Emotionally Intelligent Ticket Purchasing Experience

Being customer focused rather than internally focused is the name of the game these days. Drew McManus provided a great example of customer focused design in an interview on Dave Wakeman’s Business of Fun Podcast. Drew uses the example of his design process for UpStageCRM ticketing platform, (~6:30 mark) noting that they did interviews to discover what customers wanted their ticket buying experience to be like versus asking ticketing/venue admins what they wanted out of the ticketing platform.

Drew discusses how they created three user groups – experienced ticket buyers who are comfortable navigating myriad ticketing interfaces; infrequent ticket buyers who may go a year or two between online purchases; and complete newbies. They worked to make sure each group had at least one member of every age group and as much diversity in other demographic factors as possible. The challenge in designing a user experience (UX) for each of these group is that they each wanted something different. Experienced buyers want to be dropped into the ticket buying experience with as few clicks as possible, but less experienced people have questions they want answered.

Drew said that what they ended up doing was creating a narrative path particularly focused on newbie ticket buyers that would allow users to filter their experience based on their most pressing questions. For example, after you enter how many tickets you want, you are asked what is most important to you with choices related to things like price, location (close, aisle, sightlines, acoustics, etc). Among newbies, the conversion rate to purchase more than doubled.

Experienced core buyers on the other hand, Drew said, would ream them out about how unnecessary all those choice screens were. At least point, I should probably disclose I was an uncompensated guinea pig for Drew’s UX design. (Though some would say Drew’s appreciation and esteem is compensation enough.) While I didn’t ream him out, I did talk about how burdensome that flow would be to me. We had a great conversation about why his team was looking to include that path for inexperienced buyers. I am always interested to learn more and think about these issues.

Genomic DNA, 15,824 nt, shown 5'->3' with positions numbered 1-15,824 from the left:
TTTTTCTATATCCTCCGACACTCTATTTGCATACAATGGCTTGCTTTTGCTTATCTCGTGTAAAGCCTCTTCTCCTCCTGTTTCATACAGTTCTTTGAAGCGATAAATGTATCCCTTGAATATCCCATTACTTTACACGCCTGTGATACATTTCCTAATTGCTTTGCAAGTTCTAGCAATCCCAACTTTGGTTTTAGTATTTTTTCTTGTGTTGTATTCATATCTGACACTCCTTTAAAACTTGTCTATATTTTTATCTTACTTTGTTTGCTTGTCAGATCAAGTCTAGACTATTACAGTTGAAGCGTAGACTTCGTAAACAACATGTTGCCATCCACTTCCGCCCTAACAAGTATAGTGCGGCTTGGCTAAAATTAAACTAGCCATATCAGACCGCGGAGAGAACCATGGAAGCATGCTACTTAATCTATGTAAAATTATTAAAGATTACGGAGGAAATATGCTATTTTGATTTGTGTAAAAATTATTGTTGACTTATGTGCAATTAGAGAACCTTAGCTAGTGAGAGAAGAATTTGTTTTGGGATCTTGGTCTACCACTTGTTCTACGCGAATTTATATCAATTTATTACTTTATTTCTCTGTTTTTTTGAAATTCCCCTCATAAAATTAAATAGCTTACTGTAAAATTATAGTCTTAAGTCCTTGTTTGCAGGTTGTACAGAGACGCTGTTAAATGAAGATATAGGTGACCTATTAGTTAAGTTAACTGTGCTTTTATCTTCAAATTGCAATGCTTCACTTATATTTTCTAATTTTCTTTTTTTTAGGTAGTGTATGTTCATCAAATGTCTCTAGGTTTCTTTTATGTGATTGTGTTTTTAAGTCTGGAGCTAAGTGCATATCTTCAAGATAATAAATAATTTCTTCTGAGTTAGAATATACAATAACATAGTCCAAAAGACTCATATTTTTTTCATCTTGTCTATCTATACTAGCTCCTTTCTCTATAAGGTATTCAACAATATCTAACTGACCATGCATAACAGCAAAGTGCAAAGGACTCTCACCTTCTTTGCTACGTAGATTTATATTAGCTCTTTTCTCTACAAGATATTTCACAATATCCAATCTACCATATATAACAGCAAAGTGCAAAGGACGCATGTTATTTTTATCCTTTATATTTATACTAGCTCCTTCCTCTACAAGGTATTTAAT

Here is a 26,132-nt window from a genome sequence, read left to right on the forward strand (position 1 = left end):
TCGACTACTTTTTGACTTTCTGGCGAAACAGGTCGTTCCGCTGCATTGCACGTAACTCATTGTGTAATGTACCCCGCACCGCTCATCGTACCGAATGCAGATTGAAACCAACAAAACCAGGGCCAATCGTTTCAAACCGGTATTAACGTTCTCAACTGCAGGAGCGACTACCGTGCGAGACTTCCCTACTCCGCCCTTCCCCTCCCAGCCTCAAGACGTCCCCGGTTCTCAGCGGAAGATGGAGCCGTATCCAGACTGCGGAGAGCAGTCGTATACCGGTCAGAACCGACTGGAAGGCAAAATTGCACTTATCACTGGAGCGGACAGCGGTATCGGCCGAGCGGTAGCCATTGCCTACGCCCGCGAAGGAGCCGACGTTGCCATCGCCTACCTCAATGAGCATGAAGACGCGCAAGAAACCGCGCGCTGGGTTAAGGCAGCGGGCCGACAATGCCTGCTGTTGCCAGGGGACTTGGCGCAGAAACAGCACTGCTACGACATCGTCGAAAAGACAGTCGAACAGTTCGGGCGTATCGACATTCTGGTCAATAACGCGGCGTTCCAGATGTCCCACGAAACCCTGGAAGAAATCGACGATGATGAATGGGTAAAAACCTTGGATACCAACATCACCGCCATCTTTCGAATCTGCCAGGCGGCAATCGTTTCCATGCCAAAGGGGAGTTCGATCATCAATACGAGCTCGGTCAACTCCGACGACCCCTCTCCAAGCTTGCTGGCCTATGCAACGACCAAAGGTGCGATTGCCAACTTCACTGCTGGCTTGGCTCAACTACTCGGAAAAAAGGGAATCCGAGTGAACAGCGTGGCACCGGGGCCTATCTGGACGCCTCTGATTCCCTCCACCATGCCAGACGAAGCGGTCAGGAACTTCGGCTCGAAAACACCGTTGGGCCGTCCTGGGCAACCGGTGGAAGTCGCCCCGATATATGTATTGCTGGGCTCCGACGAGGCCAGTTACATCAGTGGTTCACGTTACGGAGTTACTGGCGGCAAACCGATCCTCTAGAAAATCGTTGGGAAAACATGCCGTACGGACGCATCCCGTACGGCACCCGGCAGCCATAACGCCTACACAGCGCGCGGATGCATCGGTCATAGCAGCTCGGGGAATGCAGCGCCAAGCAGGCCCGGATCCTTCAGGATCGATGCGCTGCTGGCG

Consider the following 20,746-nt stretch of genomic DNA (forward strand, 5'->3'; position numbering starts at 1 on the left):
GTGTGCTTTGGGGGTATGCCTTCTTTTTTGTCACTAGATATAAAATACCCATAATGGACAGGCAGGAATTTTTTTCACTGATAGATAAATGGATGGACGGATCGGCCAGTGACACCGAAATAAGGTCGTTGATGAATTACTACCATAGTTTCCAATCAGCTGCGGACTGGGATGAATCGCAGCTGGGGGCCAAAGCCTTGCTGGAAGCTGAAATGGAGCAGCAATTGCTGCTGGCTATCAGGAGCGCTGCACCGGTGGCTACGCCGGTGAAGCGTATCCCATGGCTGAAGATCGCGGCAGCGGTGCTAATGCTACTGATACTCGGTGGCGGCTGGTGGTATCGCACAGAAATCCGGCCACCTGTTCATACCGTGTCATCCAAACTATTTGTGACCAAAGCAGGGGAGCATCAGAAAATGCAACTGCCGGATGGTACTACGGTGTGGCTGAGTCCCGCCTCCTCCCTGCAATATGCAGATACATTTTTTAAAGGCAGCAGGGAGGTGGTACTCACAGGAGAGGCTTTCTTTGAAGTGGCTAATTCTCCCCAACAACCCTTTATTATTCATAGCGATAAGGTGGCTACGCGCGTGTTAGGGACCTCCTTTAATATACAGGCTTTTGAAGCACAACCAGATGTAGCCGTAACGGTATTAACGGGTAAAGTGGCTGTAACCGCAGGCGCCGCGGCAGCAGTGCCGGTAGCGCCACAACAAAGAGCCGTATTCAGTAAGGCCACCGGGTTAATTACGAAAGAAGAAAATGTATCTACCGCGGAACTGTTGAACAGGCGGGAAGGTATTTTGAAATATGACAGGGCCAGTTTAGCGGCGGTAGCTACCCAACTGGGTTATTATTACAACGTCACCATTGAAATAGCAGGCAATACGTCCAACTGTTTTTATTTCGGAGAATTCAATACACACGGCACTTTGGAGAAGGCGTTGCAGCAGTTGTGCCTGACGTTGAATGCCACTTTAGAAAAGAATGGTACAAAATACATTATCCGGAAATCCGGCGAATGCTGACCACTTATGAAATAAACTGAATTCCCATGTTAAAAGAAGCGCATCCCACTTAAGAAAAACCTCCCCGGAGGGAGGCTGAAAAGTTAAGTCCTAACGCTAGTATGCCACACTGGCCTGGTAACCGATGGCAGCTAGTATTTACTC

For those core ticket buyers, they have an ever present “Back to Seat Map” button next to the narrative navigation menu so that people can immediately leave that experience to make their purchase.

Drew notes the importance of facilitating the purchase experience for the less experienced buyer lay in the fact they comprise the largest portion of your audience. You may see the core buyers frequently at performances, but they are generally only filling a small portion of your seats at performances. Most everyone else is going to be a less frequent visitor.

Drew and Dave talk about other issues, but focusing on making newer/infrequent purchasers feel confident in their decision to attend is at the core.

About Joe Patti

I have been writing Butts in the Seats (BitS) on topics of arts and cultural administration since 2004 (yikes!). Given the ever evolving concerns facing the sector, I have yet to exhaust the available subject matter. In addition to BitS, I am a founding contributor to the ArtsHacker (artshacker.com) website where I focus on topics related to boards, law, governance, policy and practice.

I am also an evangelist for the effort to Build Public Will For Arts and Culture being helmed by Arts Midwest and the Metropolitan Group. (http://www.creatingconnection.org/about/)

My most recent role was as Executive Director of the Grand Opera House in Macon, GA.

Among the things I am most proud are having produced an opera in the Hawaiian language and a dance drama about Hawaii's snow goddess Poli'ahu while working as a Theater Manager in Hawaii. Though there are many more highlights than there is space here to list.


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